St. Louis Post-Dispatch from St. Louis, Missouri on August 8, 2002 · Page 156
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St. Louis Post-Dispatch from St. Louis, Missouri · Page 156

St. Louis, Missouri
Issue Date:
Thursday, August 8, 2002
Page 156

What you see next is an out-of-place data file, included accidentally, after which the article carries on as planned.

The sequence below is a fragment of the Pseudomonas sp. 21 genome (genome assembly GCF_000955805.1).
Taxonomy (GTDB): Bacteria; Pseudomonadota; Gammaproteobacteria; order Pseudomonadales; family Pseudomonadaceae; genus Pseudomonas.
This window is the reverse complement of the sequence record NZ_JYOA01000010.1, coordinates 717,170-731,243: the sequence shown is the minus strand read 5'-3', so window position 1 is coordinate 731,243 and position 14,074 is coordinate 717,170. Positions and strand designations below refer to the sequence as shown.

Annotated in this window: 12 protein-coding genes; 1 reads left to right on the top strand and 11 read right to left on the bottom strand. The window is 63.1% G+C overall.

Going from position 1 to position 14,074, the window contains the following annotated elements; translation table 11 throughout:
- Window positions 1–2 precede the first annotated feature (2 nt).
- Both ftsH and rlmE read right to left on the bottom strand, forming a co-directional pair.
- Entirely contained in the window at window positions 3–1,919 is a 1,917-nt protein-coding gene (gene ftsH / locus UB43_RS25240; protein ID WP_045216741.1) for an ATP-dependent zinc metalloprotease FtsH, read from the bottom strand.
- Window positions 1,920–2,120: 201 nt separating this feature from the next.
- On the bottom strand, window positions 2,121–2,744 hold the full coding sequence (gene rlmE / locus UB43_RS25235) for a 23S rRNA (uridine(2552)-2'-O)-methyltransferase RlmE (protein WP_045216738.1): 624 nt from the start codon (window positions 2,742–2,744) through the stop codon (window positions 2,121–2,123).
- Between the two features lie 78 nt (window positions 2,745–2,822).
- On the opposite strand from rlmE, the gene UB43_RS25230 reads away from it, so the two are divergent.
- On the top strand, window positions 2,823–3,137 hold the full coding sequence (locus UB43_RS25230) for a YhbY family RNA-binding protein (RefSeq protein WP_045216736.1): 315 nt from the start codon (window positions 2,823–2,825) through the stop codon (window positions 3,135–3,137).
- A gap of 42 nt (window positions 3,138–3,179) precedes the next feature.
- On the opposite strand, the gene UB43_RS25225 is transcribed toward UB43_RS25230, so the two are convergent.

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IVSC4 st. louis post-dispatch MADISON COUNTY POST Thursday, august 8, 2002 Single father from Belleville tries to crack the charts with reggae CD We will gladly donate your papers to Newspapers in Education (NIE), a program that uses newspapers in the classroom to encourage students to read and to learn about current P.ninrr events. If you would rather receive the newspapers you missed, we will deliver them to you when you return. lit of town?- (8001.36.01 tm lZ'rz tor wwro hhwtwotI k-rr'.-sau 00 Linval Thomas, aha Ashaka, plans to release a single titled "Unite" next month and hopes to put out an album next year. BY NORM PARISH Of the Post-Dispatch BELLEVILLE linval Thomas knows that Belleville isn't exactly the reggae capital of the world. But Thomas is trying his best to make a name for himself in the form of music that his native country, Jamaica, originated. Thomas, whose stage name is now Ashaka, plans to release his single "Unite" next month and an album next year. lit is hard to be a musician, period," conceded Thomas, who also is splitting his time as a 51-year-old single parent with two sons and a job as a teacher's aide in East St Louis. Mike Kociela, a local expert on reggae, had a similar view. "It is tough enough to be make it out of the Midwest as a reggae artist," said Kociela, who owns an entertainment company called Entertainment Saint Louis. "But the St Louis area is tougher. And Belleville is even harder than St Louis. The last time there was a reggae-only music club in St Louis was about 10 years ago." Kociela, however, said Thomas is talented. Kociela recalled that Thomas gave a strong performance as part of an opening act for a Jimmy Cliff concert in St. Louis about three years ago. Thomas' stage name then was Prodigal. "(Thomas) stood out from everybody," Kociela recalled. "He was good." Despite bis talent, Thomas will still have to persuade music stores to sell his music and find radio stations willing to play his CtanReCfy A girl, born June 27 to Donna and Kenneth McFarland at Gateway Regional Medical Center in Granite City. A girl, born June 27 to Brandy Johnson and Michael Taylor at Gateway Regional Medical Center in Granite City. ' A girl, born June 28 to Pamela and Jeffery Powers at Gateway Regional Medical Center in Granite' City. A boy, born June 30 to Mary and Jeffrey Gibson at Gateway Regional Medical Center in Granite City. A boy, born July 5 to Latia Green and Christopher Chip- course Schedule mailed S tit's, 'if.yK' aAW S XX h' X V; Fall ! X .Classes : X W Be9in r Find your l Au9-26 course in the L&C X. u Schedule of Classes C 1 fl 1 J that was mailed to your . lj home, or at our web site: lewb&clam WWW.IC.edU. COMMUNtTYCOLIgGE l Enroll Today. For More Information Or To Enroll, Call 618-468-2222 or 800-YES-LCCC l- OrVisit The Main Campus Enrollment Center in Godfrey or a L&C Center Near You ' " . Bethalto Carlinville Edwardsville Jerseyville White Hall songs, Kociela said. Thomas said he already has commitments from at least three area record store chains and one radio station willing to try out his music. Thomas said he has already spent $9,000 to produce his compact disc. He has used two studios in St Louis and one in Chicago to record, mix and master his music. "In my view, reggae music is like the Constitution," Thomas said. "Politics is communicated. Attitude is communicated." Thomas said his deep love for reggae music started as a child in Kingston, Jamaica. "My childhood was very Jamaican," Thomas said. "I walked around barefooted. Reggae music was the thing there; just like hip-hop is today." He said he started playing reggae music with a self-made guitar. "Just about every kid knew how to play a guitar," Thomas recalled. "We would put together a banjo with fishing line strings." Thomas recalled recording a song as a youth that was ripped off by a record producer. He now wants total control of his music. While a teen, he came in contact with such reggae legends as Peter Tosh and Bob Marley. By the time Thomas was 21, he moved to New York to join his family, who had moved to the United States a few years earlier. While in New York, he played with a band called The Wild Bunch, which included Bunny Ruggs, who became a lead singer . for Third World band. He also attended Bronx Community College and drove a cab. But Thomas dropped out of college to get married and eventually joined the U.S. Air Force, interrupting his musical career. Eventually, Thomas' military career took him to Belleville. He was a senior master sergeant at BIRTHS man Sr. at Memorial Hospital in Belleville. A girl, born July 6 to Rosanna and James Weaver at St. Elizabeth's Hospital in Belleville. "SPLJSH" SPLASH j OPEN 7 DAYS A WEEK Iff 9500 Collinsville Road, . COLLINSVILLE 345-6433 f V r f ODELU MITCHELL JR. POST-DISPATCH Linval Thomas knows Belleville isn't the reggae capital of the world, but the Jamaican native is working to be a successful reggae recording artist. Scott Air Force Base before retiring in 1997. Later that year, Thomas released a single called "Captured by Love," which he said he pulled from distribution because he said he didn't like the quality of the music. Now, Thomas said he has a single he likes, "Unite." The song, like others on his forthcoming CD, deals more with themes such as social responsibility than love. "If we don't unite, we will fight," Thomas sings in "Unite." Highland A boy, born June 29 to Toby and Kenneth Smith at St. Joseph's Hospital in Breese. A girl, born July 1 to Karen Pool & Spa Supplies OMNI Chlorinj Ire Mi i Suite 9 Doesn't tmtate eyes. Geitle to skin and hair. Won't damage clothing or pod liners. - r r - i i i I m T n i -M - 1 , "Some of us will live. Some of us will die." His forthcoming album also will contain several songs with religious themes. "I want (listeners) to be moved and disturbed and be happy and act," Thomas said. "With all of this, I want people to make a difference in improving their relationships. Look at the world. Nothing happens until people are moved." Reporter Norm Parish: E-mail: Phone: 618-235-0260 and Gary Feldmann at St. Joseph's Hospital in Breese. A boy, born July 2 to Karen and Joe Rittenhouse at Memorial Hospital in Belleville. Education: University of Missouri Kansas City Residency: Jewish Hospital Internship: Jewish Hospital Fellowships: Barnes-Jewish Hospital Washington University Schpol ot Medicine Fellow of the American College of Obstetrics and Gynecology .... . , . ',. Cdr. Mark Wsssertmn I ''''x m f i I Specialty: 1 ' f I Obstetrics and Gynecology I P '' 1 Tuesday, August 20, 2002 7 p.m. Memorial Health Education Center 706 East Highway 50, O'Fallon To make a reservation or for more information, call: (314) 977-8635 Affordable Concrete Company Fully Insured Free Estimates Tom Grothaus 667-7120 Mobile: 618-971-5657 1 For A Great U.S.Uf Tu'NCrT ??XP BUY I A AA mm Huu OFFjnzpRicEiOFR DINE-IN ONLY mm ,,,, j Dine-lnOnly ! j 1 Coupon per Visit j miUiiuiHKimim j i Coupon per visit , Not to be Combined i Not to be Combined i 0 t0 be combined i Expires 83002 Expires 83002 Expires 83002 I SEAFOOD 1511 Johnson Rd. .WiMMM . A AAA M BUFFET (HQS r 11 WW Every Frl. & Sat. Night All uay Sunday I 1 1 As an obstetrician and a gynecologist at Gateway Regional Medical Center, Dr. Mark Wasserman is looking forward to caring for you. Highly trained and educated, he has the special skills and caring attitude that make for better care and a better community, as well. "I have practiced for more than 15 years at major St. Louis hospitals. I believe that Gateway Regional has everything you would want. From their birthing units, which rival any that I have seen in terms ot comfort and quality, to their surgical unit, which offers the latest equipment for gynecologic surgery. " Mark Wasserman, M.D. GATEWAY REGIONAL MEDICAL CENTER CARING FOR FAMILIES. FOR LIFE. Driveways Walkways Patios Dump Truck Bobcat Basements Tearouts Meal, Visit The 1 GET COUPON! H wan,IB w lh VWiVMU Business Hours: Sun.-Thurs. 11am-9pm Fri.-Sat. 11am-10pm Office: Gateway Women's Center 2044 Madison Avenue Suite G2 Granite City, IL 62040 (618)451-4872 - Hours: Monday -Friday 9:00 a.m. -5:00 p.m. - A. A V 1 V